Food Allergy or Intolerance


A food allergy occurs when the immune system incorrectly responds to specific substances within foods known as allergens. The immune system recognises these allergens (mainly proteins) as a threat, antibodies are produced and a complex chain of events occur, culminating in the release of a substance called histamine. Reactions by the body to the release of histamine include itchiness, hives, skin rash and swelling. In its most severe form, a food allergy can cause a life-threatening reaction known as anaphylaxis, in which blood pressure drops and breathing becomes restricted (INDI, 2016). Food intolerances, as distinct from food allergies, do not involve an immune system reaction, and thus have a lower health risk. However, individuals subject to food intolerances may experience a range of unpleasant symptoms such as bloating, stomach cramps and vomiting (Allergy UK, 2016).

In Ireland, recent studies suggest that 3% of adults and 5% of children suffer from a food allergy (INDI, 2016), with 1 in 50 children having a life-threatening nut allergy (Allergy Ireland, 2016). Across Europe, it is estimated that some 17+ million people suffer from food allergies (EAACI, 2013).  Whilst the number of individuals with food allergies appears to be increasing, there is no clear answer as to why. Amongst other possibilities, research studies have pointed to the influence of genetic factors, changes in food consumption patterns, environmental factors and food allergy exposure (Allergy UK, 2015).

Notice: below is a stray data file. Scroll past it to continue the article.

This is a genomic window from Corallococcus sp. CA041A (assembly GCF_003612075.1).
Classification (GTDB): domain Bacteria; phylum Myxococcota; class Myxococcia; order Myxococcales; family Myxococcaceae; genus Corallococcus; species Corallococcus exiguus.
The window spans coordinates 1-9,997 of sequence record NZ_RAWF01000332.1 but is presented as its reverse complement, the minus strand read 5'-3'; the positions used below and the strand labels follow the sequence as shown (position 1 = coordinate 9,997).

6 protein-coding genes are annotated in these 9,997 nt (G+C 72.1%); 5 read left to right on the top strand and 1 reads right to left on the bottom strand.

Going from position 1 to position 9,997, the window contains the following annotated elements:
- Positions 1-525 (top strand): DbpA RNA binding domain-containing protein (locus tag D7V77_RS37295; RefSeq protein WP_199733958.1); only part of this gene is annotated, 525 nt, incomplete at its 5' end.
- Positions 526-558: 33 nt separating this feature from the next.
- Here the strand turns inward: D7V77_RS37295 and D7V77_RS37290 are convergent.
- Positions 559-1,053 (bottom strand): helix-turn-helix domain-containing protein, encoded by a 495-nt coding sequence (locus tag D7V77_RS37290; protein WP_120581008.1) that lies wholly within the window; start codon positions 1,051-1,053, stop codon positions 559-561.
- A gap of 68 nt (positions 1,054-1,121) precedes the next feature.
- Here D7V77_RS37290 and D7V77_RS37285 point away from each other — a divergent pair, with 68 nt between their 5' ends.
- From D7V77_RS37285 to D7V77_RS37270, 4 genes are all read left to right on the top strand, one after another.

For those suffering with a food allergy or intolerance, eating outside of the home can be difficult, particularly with respect to non-prepacked foods, where the presence of food allergens may not be obvious. For this reason, the EU has recently moved to enact legislation (EU 1169/2011) which obligates all food providers to clearly indicate the presence of a specified list of food allergens in all non-prepacked food sold for public consumption. 

Since 2008, healthpro has been helping food businesses and consumers alike with the process of allergen declaration and menu labelling. All businesses subscribed to our Menu Mentoring programme benefit from inclusion in our on-line Healthy Eating Guide, which facilitates consumers in selecting food outlets which cater for their allergen and indeed nutritional needs when eating outside of the home ( Comprising a diverse range of food outlets, from restaurants to hotels, bars to cafes, and delis to butchers, who have attained our dietetic seal of approval, the Healthy Eating Guide means meeting your individual requirements has never been easier - simply search by location, click on your specific allergen and/or nutritional  need/s, and view your options!


Allergy UK (2016) What is Food Intolerance? - Allergy UK. [online] Available at: [Accessed 21 Nov. 2016].

INDI (2016) Food Allergies and Intolerances [Online] Available at:,-allergies-and-medical-conditions/food-allergy-and-intolerance/383-food-allergies-and-intolerances-factsheet.html

EAACII (2013) Food Allergy and Anaphylaxis Public Declaration [Online] Available at:

Allergy UK (2015). Why is Allergy Increasing? Available: Last accessed 15/11/2016.

Published on 23 November 2016 | Back to November Articles